SCITUATE, R.I. (WPRI) — When Birdie identifies the odor, she sits down, signaling to her handler that she’s found what they’re looking for.
The R.I. state police’s new K-9 is able to zero in on hard drives, cell phones and other electronic storage devices, helping detectives solve crimes involving child pornography.
Birdie, a 1-and-a-half-year-old yellow lab, has been trained to smell trace amounts of a chemical compound called TPPO — triphenylphosphine oxide — which is found on all electronic devices that store memory. When detectives on the state police Internet Crimes Against Children Task Force obtain a search warrant for the home of a suspected child predator, Birdie enters and searches for devices police may have missed.
“She’s a regular dog until it’s time to go to work, and then she knows what her mission is,” said Detective Brent Wilks, Birdie’s handler. “We can find things as small as a micro SD card that’s the size of your thumbnail.”
Birdie joined the state police on Sept. 1, and is currently the only K-9 in the state with this skillset. Unfortunately, there’s plenty of work for her to do: Wilks told Target 12 the task force receives more than 1,200 tips about child exploitation each year.
“We execute on numerous search warrants, between two and three every week,” Wilks said.
A Target 12 review of local child pornography cases from U.S. District Court in Rhode Island showed 38 defendants have been convicted in federal cases since 2019.
U.S. Sentencing Commission data showed Rhode Island has a higher rate of child pornography cases than in most other states.
“I certainly think it’s a testament to the aggressive and effective law enforcement response that we have here in the Ocean State,” Rhode Island U.S. attorney Zachary Cunha said when asked about the higher rate of cases in the state in an interview with Target 12 earlier this year.
He called the work the task force does “superb.”
“They’re hard cases, but they’re important cases to do,” he added.
Wilks said Birdie is already involved in several ongoing cases and the task force is benefitting from her months of training.
“The standards are pretty high—she’s allowed zero falses and only one miss when she takes her final exams for certification,” Wilks said. “She had zero misses and zero falses–she graduated 100 percent.”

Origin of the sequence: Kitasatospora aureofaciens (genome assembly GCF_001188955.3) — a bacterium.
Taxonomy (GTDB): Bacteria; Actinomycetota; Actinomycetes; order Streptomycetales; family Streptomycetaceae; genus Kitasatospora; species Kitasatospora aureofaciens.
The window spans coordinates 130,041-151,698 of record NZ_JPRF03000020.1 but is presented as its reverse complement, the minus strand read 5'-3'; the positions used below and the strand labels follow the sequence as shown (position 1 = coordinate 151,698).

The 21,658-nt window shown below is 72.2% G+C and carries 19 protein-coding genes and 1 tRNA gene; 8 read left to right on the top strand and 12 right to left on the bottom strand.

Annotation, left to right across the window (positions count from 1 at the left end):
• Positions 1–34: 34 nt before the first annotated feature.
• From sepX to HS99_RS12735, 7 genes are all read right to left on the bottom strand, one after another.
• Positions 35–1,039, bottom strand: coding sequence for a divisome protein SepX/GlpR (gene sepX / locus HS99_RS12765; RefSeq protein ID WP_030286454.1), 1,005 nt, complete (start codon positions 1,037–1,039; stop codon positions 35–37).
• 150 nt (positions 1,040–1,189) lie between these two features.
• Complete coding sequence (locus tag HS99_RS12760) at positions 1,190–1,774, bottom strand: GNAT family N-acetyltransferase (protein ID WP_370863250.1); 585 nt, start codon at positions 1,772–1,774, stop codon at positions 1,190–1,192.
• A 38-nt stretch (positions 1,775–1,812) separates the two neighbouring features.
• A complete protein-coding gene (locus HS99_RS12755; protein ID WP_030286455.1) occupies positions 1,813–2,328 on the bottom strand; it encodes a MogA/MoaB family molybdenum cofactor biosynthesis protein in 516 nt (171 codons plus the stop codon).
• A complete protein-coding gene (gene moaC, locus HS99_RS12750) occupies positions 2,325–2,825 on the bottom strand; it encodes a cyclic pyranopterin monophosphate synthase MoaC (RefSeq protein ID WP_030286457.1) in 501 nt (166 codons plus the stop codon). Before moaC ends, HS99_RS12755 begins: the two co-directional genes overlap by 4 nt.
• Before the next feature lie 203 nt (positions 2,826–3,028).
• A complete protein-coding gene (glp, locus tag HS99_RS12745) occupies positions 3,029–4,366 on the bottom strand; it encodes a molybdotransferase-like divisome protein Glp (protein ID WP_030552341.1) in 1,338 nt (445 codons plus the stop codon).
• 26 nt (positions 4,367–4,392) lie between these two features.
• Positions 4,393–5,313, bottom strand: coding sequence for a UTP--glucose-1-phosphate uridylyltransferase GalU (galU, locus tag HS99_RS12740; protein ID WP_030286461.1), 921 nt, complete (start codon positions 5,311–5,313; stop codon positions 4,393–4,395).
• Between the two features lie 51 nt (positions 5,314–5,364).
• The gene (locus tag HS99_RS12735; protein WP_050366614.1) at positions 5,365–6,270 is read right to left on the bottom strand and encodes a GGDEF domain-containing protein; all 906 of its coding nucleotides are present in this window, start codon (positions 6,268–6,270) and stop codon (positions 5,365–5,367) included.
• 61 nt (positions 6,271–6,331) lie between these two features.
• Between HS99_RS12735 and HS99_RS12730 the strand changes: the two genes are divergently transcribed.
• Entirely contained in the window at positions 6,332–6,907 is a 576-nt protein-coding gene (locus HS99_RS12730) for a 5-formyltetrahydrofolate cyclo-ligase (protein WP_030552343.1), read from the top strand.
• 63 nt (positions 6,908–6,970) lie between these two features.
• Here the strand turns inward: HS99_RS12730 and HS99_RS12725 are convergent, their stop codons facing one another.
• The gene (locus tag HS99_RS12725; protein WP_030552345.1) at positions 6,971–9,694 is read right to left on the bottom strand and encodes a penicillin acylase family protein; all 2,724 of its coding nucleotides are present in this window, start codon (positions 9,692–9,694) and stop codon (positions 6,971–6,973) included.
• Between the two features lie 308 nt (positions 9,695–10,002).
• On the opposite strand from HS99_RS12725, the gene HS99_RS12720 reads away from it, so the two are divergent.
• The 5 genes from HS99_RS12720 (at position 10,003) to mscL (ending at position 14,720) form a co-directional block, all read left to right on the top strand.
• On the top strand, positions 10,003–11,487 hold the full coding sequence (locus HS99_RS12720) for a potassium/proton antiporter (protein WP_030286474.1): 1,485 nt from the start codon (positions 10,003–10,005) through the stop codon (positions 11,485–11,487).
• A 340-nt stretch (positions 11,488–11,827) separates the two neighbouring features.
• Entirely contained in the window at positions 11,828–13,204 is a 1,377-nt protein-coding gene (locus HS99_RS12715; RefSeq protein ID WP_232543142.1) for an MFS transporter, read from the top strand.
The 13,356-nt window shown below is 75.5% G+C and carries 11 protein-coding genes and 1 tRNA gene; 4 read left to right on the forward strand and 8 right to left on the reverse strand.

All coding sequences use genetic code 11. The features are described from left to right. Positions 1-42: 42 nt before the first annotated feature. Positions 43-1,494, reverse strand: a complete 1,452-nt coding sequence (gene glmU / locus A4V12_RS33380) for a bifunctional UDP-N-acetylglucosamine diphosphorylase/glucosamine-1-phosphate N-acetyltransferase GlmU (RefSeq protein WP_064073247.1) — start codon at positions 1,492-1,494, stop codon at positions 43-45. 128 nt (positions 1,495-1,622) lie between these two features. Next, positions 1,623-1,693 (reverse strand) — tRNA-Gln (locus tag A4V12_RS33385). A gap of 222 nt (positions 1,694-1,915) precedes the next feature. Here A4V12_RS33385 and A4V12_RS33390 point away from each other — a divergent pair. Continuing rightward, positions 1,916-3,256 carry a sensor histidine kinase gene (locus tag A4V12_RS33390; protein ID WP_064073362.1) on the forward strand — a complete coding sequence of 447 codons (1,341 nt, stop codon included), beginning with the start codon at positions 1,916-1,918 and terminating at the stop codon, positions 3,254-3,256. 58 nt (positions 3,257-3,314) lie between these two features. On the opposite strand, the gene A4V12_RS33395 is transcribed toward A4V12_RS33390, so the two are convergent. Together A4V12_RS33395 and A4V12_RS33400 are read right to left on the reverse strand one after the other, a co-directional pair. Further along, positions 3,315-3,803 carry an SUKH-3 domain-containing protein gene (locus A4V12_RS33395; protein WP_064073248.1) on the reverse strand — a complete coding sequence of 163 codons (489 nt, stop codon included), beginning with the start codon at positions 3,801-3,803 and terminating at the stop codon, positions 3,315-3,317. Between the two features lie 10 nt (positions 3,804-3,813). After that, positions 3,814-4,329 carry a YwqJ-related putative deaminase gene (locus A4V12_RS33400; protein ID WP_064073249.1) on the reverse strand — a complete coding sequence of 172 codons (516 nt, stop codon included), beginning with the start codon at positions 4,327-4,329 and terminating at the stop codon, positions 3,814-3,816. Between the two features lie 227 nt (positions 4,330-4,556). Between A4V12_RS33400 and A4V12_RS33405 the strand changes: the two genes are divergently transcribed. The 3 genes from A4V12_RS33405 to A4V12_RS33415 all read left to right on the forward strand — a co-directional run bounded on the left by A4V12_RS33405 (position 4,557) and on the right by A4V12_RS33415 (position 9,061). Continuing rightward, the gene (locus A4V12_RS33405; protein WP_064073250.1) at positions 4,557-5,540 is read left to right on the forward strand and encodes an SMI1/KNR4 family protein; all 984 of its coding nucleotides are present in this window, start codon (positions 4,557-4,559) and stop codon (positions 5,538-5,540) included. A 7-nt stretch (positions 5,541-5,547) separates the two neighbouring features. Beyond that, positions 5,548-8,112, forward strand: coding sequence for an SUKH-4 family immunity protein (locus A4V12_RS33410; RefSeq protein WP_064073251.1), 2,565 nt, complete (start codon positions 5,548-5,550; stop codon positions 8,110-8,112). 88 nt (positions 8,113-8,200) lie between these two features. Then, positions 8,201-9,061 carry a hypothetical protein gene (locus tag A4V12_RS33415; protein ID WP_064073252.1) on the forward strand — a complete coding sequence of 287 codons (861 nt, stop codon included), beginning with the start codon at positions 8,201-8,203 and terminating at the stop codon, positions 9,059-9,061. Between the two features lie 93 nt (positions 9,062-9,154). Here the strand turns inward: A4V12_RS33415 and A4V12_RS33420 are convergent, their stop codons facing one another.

Birdie lives with Wilks, who said the K-9’s training revolves around food to keep her sharp and motivated.
“Birdie never eats out of a bowl,” Wilks said. “I feed her directly out of my hand, only when we’re training, so I have to train her every day, at least twice a day.”
Police K-9s with Birdie’s unique skillset were thrust into the national spotlight in 2015, when the FBI raided the home of Subway pitchman Jared Fogle, who was eventually sentenced to 15 years in prison after pleading guilty to child pornography charges. A dog named Bear was vital that day, finding a hidden thumb drive that investigators missed in the search of his home, according to news reports.
Retired Louisville police officer Dennis Clark helped train and certify Bear, who he said was one of only a handful of dogs nationwide with this skillset in 2015.
“I’ve probably trained and sold to police departments and the military around two or 300 dogs,” Clark said. “At that time, it was just mostly drug dogs or bomb dogs for Afghanistan and Iraq.”
Now retired, Clark said he would look for a specific set of qualities before training K-9s like Bear or Birdie.
“The electronics emit very, very little odor,” he said. “It takes a dog with a really good nose.”
Clark said drug detecting dogs will sell for $5,000 to $10,000, and bomb sniffing K-9s will go for $7,000 to $10,000.
Birdie was purchased for $11,000 with asset forfeiture funds, according to the R.I. state police.
While drugs and bombs have stronger odors and tend to come in larger quantities, Clark said dogs like Birdie need to be able to find technology that is hard to spot.
“Most testing says they have to be within 12 to 14 inches of it to alert on it,” he said.